Three Priests with Umbrellas at Nikko Shrine, Japan, 1947
Gelatin silver print
15 x 15 inches, framed to 23 x 19 inches
Edition 2 of 20, signed
Retail value $3200
© Horace Bristol Archives and courtesy Linda Wolcott Moore
Horace Bristol was born in 1908. He studied at the Art Center of Los Angeles, where he was influenced by the work of Edward Steichen and Margaret Bourke-White. Bristol moved to San Francisco, met Ansel Adams and through him befriended fellow photographers including Edward Weston, Dorothea Lange, and Imogen Cunningham.
Bristol became a LIFE magazine contributor in the late 1930s and was soon hired on staff. In 1937 he proposed a story about migrant farm workers in California’s Central Valley—a project that would include accompanying text by novelist John Steinbeck. LIFE turned down the story and Steinbeck withdrew from the partnership to write the story as a novel, which became his masterpiece The Grapes of Wrath but Bristol photographed the region on his own.
In 1941 Bristol became one of five photographers documenting World War II under the direction of Edward Steichen, and he photographed battles in North Africa, Okinawa, and Iwo Jima. Bristol remained in Japan after the war and established the East-West Photo Agency, which sold his photographs of southeast Asia to leading magazines in Europe and the United States.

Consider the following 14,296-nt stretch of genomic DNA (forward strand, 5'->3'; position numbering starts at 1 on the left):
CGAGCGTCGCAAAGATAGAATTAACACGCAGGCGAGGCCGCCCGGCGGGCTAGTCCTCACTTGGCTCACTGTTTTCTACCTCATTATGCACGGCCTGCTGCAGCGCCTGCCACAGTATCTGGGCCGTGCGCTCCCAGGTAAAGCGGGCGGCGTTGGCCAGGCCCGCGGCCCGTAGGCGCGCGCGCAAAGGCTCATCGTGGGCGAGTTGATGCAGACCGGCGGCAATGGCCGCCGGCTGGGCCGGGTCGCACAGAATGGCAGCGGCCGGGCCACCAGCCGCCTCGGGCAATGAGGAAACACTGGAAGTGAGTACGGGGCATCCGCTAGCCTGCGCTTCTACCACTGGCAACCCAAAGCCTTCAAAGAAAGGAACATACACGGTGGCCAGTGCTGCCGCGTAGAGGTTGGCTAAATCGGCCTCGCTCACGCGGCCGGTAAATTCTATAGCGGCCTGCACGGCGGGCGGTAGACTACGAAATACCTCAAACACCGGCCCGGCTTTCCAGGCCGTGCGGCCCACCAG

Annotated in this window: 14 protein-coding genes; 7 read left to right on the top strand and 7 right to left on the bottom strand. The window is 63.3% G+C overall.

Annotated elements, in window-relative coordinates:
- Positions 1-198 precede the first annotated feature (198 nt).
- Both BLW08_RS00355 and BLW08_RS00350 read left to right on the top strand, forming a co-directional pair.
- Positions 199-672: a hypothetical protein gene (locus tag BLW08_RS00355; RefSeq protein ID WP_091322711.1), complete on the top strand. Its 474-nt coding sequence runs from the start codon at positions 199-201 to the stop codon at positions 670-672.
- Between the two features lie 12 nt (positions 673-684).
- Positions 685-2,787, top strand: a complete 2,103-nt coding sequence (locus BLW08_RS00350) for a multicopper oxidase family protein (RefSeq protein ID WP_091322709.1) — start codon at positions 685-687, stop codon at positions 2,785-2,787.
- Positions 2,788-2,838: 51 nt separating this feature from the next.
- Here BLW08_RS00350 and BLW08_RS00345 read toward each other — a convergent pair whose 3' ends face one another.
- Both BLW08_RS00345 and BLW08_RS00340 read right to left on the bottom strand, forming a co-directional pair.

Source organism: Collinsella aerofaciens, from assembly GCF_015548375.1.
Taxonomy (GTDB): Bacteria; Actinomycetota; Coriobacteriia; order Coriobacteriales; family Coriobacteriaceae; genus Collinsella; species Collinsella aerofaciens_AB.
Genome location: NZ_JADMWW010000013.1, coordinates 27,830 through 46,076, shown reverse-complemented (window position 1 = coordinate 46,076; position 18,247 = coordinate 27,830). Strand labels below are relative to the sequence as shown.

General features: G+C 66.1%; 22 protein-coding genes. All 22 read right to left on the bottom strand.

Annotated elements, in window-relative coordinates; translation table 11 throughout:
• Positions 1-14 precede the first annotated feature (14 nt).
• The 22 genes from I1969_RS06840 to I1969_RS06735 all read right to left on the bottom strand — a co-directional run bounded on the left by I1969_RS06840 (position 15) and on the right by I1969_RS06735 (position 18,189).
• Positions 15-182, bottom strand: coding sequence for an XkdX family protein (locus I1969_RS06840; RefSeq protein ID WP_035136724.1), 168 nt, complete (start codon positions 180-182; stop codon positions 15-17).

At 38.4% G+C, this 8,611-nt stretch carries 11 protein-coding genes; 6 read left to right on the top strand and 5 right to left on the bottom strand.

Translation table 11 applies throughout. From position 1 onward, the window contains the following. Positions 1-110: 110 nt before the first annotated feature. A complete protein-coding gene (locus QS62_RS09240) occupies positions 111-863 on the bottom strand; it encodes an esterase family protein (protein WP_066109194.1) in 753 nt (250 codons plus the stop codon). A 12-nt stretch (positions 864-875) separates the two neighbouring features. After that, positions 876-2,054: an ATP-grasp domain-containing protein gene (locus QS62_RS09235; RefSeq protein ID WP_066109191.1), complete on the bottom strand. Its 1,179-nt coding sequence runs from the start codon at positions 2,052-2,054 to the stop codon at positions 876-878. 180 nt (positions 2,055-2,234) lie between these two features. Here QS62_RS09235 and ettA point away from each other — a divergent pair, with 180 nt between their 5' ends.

In 1956, devastated by the suicide of his wife, Bristol burned all the negatives and photographs that he kept at his seaside house in Japan, effectively ending one of the most intense photographic careers of his time.His remaining photographs were packed into footlockers, stored, and left untouched for nearly thirty years.
Having put photography behind him and remarried, Bristol was reminded of his past when his 15-year old son Henri came home from high school in 1985 with an assignment to read The Grapes of Wrath. Only then did Bristol open the musty footlockers that kept a lifetime’s worth of images and memories. When he saw the tired, dignified faces of the migrant farm workers, he couldn’t help but regret that his life’s work had been all but forgotten in the three decades since he’d put away his camera.
Horace Bristol died in August 1997, but not before seeing his photographs exhibited in galleries and museums throughout the United States and Europe, and a book of his work published in his name: Horace Bristol, An American View (Chronicle Books, 1996). His work has recently been on view at the Santa Barbara Museum of Art as part of Taking Root: A Century of Migrant Workers in California and was featured in the Los Angeles County Museum of Art’s exhibition, Made in California. In addition, the J. Paul Getty Museum showcased his photographs chronicling the plight of migrant laborers in an exhibition entitled The Grapes of Wrath: Horace Bristol’s California Photographs.